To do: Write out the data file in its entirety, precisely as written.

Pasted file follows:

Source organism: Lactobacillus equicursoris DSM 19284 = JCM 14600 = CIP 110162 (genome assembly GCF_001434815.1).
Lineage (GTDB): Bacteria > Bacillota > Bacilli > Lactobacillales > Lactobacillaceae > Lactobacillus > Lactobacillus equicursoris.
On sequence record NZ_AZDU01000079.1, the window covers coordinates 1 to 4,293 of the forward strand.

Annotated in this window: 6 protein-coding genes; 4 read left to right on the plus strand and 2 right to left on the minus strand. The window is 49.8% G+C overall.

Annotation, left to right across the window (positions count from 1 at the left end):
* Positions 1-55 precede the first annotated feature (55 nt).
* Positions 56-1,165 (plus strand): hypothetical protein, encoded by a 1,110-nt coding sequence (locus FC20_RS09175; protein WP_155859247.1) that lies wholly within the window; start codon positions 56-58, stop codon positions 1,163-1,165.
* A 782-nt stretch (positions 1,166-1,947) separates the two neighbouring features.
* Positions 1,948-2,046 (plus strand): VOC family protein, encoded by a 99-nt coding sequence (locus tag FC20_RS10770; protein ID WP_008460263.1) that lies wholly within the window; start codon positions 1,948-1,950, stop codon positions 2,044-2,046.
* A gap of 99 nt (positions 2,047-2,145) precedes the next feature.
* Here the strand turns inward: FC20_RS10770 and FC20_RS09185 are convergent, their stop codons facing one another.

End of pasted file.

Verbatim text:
Source organism: Lactobacillus equicursoris DSM 19284 = JCM 14600 = CIP 110162 (genome assembly GCF_001434815.1).
Lineage (GTDB): Bacteria > Bacillota > Bacilli > Lactobacillales > Lactobacillaceae > Lactobacillus > Lactobacillus equicursoris.
On sequence record NZ_AZDU01000079.1, the window covers coordinates 1 to 4,293 of the forward strand.

Annotated in this window: 6 protein-coding genes; 4 read left to right on the plus strand and 2 right to left on the minus strand. The window is 49.8% G+C overall.

Annotation, left to right across the window (positions count from 1 at the left end):
* Positions 1-55 precede the first annotated feature (55 nt).
* Positions 56-1,165 (plus strand): hypothetical protein, encoded by a 1,110-nt coding sequence (locus FC20_RS09175; protein WP_155859247.1) that lies wholly within the window; start codon positions 56-58, stop codon positions 1,163-1,165.
* A 782-nt stretch (positions 1,166-1,947) separates the two neighbouring features.
* Positions 1,948-2,046 (plus strand): VOC family protein, encoded by a 99-nt coding sequence (locus tag FC20_RS10770; protein ID WP_008460263.1) that lies wholly within the window; start codon positions 1,948-1,950, stop codon positions 2,044-2,046.
* A gap of 99 nt (positions 2,047-2,145) precedes the next feature.
* Here the strand turns inward: FC20_RS10770 and FC20_RS09185 are convergent, their stop codons facing one another.